What is thiamine? Thiamine is a vitamin of B group, which is vital to the human body. It is soluble vitamin and is also called vitamin B1 or aneurine. Thiamine is not stored in the body, which means it must be taken daily. Vitamin B1 is necessary for normal functioning of the nervous, cardiovascular, endocrine and gastrointestinal system.
Many people do not get enough vitamin B1 in their diet. There are many thiamine foods, so it is not a difficult task to include them in our daily diet. Some of the foods high in thiamine are sesame flour and sesame oil, unflower seeds, macadamia and Brazil nuts, grain products, fish and more.
To understand what is thiamine good for, we need to see its main functions and benefits.
What is thiamine and which are its functions?
Why is important to include thiamine foods for a healthy diet. Some of the most known thiamine functions and benefits are:
- Vitamin B1 plays an important role in the metabolism of carbohydrates and proteins, as well as in the synthesis of nucleic acids.
- Energy production. Cells in the body depend on sugar as an energy source. When oxygen is used for the conversion of sugar into energy, the process of generating energy is called aerobic energy production. This process can not be carried out without an adequate supply of vitamin B1, since B1 is part of the enzyme system. This enzymatic system is called pyruvate dehydrogenase system that allows oxygen to process sugar. When vitamin B1 operates in its energy – production capacity, it usually occurs in the form of thiamine diphosphate or TDP.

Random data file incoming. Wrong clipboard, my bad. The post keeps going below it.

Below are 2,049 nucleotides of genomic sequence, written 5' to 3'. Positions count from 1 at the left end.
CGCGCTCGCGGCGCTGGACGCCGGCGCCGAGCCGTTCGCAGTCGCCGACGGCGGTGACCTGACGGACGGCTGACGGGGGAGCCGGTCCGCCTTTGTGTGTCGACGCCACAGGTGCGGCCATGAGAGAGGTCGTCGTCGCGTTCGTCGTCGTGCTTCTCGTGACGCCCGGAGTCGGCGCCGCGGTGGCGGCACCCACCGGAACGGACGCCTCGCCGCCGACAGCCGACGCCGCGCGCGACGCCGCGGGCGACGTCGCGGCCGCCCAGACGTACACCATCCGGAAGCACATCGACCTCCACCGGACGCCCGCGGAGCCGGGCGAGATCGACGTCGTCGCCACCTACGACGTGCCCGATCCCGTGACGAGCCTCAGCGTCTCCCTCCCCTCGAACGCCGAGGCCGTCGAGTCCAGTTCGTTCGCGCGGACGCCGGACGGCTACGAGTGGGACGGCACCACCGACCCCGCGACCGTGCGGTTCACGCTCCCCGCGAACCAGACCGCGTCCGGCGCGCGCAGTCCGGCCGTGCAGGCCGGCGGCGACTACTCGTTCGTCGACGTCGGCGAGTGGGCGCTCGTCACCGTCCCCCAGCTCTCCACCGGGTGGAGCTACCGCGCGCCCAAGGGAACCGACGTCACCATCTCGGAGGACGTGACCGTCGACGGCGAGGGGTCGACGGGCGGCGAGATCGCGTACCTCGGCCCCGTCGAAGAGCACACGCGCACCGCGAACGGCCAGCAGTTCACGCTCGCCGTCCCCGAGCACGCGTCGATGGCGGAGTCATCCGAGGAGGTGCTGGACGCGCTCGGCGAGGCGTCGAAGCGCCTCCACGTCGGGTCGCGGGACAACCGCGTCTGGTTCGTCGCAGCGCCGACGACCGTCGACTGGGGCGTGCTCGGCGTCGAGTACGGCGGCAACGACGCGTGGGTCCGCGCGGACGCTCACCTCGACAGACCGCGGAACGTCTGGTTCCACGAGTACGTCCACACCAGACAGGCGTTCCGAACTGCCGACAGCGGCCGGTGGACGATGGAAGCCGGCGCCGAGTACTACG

- Maintenance of the nervous system. Vitamin B1 also plays a key role in supporting the nervous system. It allows the healthy development of the important coatings that surround most nerves (called myelin sheaths).
These are some of the main functions of vitamin B1 that are helpful to understand what is thiamine good for. As one of the essential nutrients, Vitamin B1 can play an important role in the prevention of certain diseases, such as alcoholism, heart failure, depression, epilepsy, Alzheimer’s disease, Crohn’s disease, AIDS, multiple sclerosis and others. Thiamine foods are important part of a healthy and nutritious diet.
There is one more answer to the question what is thiamine good for. Thiamine is known for his role in preventing beri-beri disease, characterized by the deficiency of nutrients. Beri-beri, literally means “weakness” and was widespread (especially in parts of Asia) in the early 20th century. Its is characterized by muscle weakness, lack of energy and inactivity. One of the reasons why the good amount of thiamine foods in our daily diet is important.
European Food Information Council Recommended Daily Amounts – 1.4 mg